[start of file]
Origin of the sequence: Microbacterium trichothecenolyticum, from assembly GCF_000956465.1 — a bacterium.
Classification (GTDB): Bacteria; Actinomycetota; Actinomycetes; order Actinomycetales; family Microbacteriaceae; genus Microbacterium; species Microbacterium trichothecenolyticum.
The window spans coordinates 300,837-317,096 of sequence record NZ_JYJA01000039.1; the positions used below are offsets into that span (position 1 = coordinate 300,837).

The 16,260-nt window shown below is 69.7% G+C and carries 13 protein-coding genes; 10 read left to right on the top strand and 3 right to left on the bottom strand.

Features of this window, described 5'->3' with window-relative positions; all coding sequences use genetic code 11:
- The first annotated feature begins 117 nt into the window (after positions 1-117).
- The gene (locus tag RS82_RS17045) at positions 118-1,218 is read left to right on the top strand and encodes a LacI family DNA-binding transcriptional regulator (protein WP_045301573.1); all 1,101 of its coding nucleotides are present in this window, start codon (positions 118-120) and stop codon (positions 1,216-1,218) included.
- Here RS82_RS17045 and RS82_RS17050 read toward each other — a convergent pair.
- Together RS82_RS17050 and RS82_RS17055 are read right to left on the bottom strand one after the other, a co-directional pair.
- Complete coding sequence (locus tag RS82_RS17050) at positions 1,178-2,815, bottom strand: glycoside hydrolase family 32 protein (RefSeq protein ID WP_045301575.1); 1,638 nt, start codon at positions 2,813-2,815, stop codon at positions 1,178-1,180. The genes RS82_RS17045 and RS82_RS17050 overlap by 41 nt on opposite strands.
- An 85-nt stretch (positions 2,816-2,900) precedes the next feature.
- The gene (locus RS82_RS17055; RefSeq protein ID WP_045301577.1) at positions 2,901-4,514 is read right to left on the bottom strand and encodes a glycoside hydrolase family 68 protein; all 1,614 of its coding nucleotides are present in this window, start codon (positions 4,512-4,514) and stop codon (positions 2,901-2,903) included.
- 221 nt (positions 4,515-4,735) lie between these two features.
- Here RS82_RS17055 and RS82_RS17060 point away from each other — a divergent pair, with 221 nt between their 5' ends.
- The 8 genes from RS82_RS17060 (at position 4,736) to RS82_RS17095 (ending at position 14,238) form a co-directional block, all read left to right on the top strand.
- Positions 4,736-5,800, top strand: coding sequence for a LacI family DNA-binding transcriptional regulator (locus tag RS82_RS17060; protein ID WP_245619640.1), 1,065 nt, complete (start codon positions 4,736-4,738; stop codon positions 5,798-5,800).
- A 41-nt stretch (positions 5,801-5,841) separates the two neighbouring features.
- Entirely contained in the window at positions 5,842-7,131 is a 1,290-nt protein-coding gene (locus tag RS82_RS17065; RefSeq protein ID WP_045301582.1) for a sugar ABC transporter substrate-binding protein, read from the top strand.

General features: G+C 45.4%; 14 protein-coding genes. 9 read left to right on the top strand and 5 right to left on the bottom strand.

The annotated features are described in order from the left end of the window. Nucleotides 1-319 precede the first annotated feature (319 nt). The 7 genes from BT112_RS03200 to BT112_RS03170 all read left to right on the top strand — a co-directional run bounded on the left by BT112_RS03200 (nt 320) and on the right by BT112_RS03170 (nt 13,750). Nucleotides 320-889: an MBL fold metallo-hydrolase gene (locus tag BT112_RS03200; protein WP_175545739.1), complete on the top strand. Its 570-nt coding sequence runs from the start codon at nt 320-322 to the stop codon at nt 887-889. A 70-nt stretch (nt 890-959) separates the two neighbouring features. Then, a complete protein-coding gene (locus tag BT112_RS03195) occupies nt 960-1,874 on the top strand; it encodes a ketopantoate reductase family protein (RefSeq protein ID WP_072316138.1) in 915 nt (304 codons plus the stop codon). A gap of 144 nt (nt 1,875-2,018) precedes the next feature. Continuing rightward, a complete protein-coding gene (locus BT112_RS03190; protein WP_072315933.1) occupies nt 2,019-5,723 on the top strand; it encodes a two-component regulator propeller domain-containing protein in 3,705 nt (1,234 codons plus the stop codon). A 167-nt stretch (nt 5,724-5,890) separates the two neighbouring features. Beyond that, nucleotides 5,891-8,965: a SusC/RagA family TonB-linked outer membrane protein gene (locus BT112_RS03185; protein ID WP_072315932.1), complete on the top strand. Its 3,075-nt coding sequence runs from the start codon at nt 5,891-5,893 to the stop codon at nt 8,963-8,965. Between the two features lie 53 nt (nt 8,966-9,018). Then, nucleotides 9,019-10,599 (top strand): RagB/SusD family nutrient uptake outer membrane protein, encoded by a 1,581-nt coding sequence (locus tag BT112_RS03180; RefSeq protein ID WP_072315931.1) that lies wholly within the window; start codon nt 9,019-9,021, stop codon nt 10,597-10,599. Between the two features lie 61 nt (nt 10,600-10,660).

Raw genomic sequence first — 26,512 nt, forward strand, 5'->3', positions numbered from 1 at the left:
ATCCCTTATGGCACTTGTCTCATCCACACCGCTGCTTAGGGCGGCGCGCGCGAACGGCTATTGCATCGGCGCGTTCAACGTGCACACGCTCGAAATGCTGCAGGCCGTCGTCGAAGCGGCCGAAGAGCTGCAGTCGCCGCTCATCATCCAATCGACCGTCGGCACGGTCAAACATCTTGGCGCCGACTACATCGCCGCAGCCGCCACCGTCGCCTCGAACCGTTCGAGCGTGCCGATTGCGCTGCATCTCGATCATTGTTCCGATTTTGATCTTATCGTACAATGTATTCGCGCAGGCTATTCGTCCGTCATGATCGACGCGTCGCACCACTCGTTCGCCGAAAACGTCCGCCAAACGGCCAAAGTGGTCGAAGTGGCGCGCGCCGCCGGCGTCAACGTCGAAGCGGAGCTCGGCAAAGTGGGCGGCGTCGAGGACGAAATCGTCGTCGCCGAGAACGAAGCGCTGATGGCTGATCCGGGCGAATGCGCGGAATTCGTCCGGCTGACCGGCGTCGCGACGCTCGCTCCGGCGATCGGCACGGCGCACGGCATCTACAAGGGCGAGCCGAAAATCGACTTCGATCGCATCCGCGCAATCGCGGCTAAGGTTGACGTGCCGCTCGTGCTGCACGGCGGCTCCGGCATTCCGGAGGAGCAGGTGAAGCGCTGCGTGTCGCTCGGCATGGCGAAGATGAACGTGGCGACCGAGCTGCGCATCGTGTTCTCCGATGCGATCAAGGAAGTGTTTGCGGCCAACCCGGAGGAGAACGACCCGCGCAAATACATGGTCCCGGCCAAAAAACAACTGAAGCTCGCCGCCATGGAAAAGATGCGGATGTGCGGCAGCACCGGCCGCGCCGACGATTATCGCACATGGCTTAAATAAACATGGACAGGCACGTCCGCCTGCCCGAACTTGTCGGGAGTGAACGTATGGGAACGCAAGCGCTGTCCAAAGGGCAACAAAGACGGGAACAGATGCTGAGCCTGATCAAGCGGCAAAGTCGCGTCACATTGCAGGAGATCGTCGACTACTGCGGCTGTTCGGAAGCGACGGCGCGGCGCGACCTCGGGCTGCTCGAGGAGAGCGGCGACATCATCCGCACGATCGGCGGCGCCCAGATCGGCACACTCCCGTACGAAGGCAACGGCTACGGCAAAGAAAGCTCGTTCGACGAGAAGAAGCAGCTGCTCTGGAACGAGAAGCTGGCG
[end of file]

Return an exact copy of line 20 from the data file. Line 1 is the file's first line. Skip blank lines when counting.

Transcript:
The annotated features are described in order from the left end of the window. Nucleotides 1-319 precede the first annotated feature (319 nt). The 7 genes from BT112_RS03200 to BT112_RS03170 all read left to right on the top strand — a co-directional run bounded on the left by BT112_RS03200 (nt 320) and on the right by BT112_RS03170 (nt 13,750). Nucleotides 320-889: an MBL fold metallo-hydrolase gene (locus tag BT112_RS03200; protein WP_175545739.1), complete on the top strand. Its 570-nt coding sequence runs from the start codon at nt 320-322 to the stop codon at nt 887-889. A 70-nt stretch (nt 890-959) separates the two neighbouring features. Then, a complete protein-coding gene (locus tag BT112_RS03195) occupies nt 960-1,874 on the top strand; it encodes a ketopantoate reductase family protein (RefSeq protein ID WP_072316138.1) in 915 nt (304 codons plus the stop codon). A gap of 144 nt (nt 1,875-2,018) precedes the next feature. Continuing rightward, a complete protein-coding gene (locus BT112_RS03190; protein WP_072315933.1) occupies nt 2,019-5,723 on the top strand; it encodes a two-component regulator propeller domain-containing protein in 3,705 nt (1,234 codons plus the stop codon). A 167-nt stretch (nt 5,724-5,890) separates the two neighbouring features. Beyond that, nucleotides 5,891-8,965: a SusC/RagA family TonB-linked outer membrane protein gene (locus BT112_RS03185; protein ID WP_072315932.1), complete on the top strand. Its 3,075-nt coding sequence runs from the start codon at nt 5,891-5,893 to the stop codon at nt 8,963-8,965. Between the two features lie 53 nt (nt 8,966-9,018). Then, nucleotides 9,019-10,599 (top strand): RagB/SusD family nutrient uptake outer membrane protein, encoded by a 1,581-nt coding sequence (locus tag BT112_RS03180; RefSeq protein ID WP_072315931.1) that lies wholly within the window; start codon nt 9,019-9,021, stop codon nt 10,597-10,599. Between the two features lie 61 nt (nt 10,600-10,660).